It's quite warm in the 80s again. The backyard seems to fill out even more each day, and my azaleas are almost in full bloom. The kerria japonica is starting to fade.
Many of my roses have buds, and my second bush, after Mothersday, has open blossoms, the David Austin shrub rose Mayflower! I planted the stevia and Italian basil in my herb bed. I retracted the mulch mounds blanketing the individual rose bushes. The "red tip" photinia in the back has many clusters of white flowers, and the burning bush in the side has many small flowers.
My Fred Boutin lavender that I planted in spring 2003 is dead, but the neighboring two lavender bushes (Otto Quast is the variety), have even more blooms. I found a good description of Otto Quast on the website of a Washington state nursery, Maxwelton Valley Gardens:
This hardier variety of Spanish lavender is exceptional for its bold, purple-bracted flower spikes, blooming from early spring until a hard freeze. In a good year, it may flower in nearly every month (ours is still blooming on January first, after a week and a half of light frosts). It also has more attractive foliage in winter than most common lavender varieties. The fragrance is a little softer than other lavenders, but is still entirely deeply scented enough to be satisfying.
Cutting off the spent flowerheads a few times a year will encourage stronger rebloom and will tidy the plants, but isn't absolutely necessary. 'Otto Quast' will remain more compact if it is cut back a little after flushes of bloom, otherwise, it can spread to be three or more feet wide. Like most plants which bloom nearly all the time, and like many other lavenders, plants of this variety will need to be replaced every three or four years, as they seem to exhaust themselves otherwise. Cuttings from your present plants will provide you with abundant replacements, or you can purchase new plants, if you prefer.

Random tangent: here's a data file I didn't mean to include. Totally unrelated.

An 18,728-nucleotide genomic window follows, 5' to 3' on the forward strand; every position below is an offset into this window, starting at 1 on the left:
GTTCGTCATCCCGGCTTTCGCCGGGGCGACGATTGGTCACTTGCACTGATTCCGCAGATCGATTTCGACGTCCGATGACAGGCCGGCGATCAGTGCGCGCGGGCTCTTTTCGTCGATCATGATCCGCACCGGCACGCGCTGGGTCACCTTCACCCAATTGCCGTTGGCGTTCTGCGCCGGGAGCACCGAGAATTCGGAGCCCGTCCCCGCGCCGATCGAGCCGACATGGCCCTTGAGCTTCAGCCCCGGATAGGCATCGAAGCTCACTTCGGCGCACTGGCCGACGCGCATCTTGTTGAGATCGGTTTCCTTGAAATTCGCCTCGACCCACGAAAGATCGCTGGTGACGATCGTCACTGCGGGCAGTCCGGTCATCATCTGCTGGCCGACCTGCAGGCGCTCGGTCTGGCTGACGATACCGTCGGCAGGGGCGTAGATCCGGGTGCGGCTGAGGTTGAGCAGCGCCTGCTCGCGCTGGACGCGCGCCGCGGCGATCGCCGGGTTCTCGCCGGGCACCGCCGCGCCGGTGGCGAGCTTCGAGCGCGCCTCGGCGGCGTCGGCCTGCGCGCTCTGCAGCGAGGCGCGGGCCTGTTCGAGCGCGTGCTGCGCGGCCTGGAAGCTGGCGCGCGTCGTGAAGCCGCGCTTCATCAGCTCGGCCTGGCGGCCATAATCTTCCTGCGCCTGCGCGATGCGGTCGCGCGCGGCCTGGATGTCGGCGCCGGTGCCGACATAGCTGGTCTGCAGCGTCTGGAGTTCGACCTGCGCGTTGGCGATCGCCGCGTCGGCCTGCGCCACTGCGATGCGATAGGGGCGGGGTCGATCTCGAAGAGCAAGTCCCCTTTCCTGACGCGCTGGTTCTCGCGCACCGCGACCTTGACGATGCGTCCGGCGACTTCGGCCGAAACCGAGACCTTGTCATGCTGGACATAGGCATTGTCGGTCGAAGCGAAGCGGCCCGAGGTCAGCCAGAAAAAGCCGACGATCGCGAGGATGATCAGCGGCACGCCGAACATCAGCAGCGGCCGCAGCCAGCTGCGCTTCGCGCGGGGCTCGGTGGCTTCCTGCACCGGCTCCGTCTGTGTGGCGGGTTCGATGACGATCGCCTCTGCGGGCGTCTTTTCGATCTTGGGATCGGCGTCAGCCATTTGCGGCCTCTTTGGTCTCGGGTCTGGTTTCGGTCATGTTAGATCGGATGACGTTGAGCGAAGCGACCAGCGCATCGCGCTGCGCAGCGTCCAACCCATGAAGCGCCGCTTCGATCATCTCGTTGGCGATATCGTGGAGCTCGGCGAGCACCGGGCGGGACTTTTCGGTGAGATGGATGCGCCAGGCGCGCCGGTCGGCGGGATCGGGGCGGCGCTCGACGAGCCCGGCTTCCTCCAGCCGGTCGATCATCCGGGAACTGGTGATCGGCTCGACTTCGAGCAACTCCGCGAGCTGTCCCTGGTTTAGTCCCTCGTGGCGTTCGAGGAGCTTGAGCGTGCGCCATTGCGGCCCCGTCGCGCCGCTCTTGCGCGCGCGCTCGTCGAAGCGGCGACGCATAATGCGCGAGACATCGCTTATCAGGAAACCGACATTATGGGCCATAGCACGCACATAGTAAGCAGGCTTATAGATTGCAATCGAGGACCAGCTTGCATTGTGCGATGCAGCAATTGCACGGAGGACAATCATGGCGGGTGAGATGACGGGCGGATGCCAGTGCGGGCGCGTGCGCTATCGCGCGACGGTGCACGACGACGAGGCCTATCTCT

It is very drought tolerant, thrives in full sun and light soils, and has no pests. It's great in the poor soils, harsh winds, and salt spray at the seaside, as well as inland. It attracts birds, butterflies, and human beings.
I guess my bush took a few years to become so prolific and attractive. That description sounds like my Otto Quast is a winner!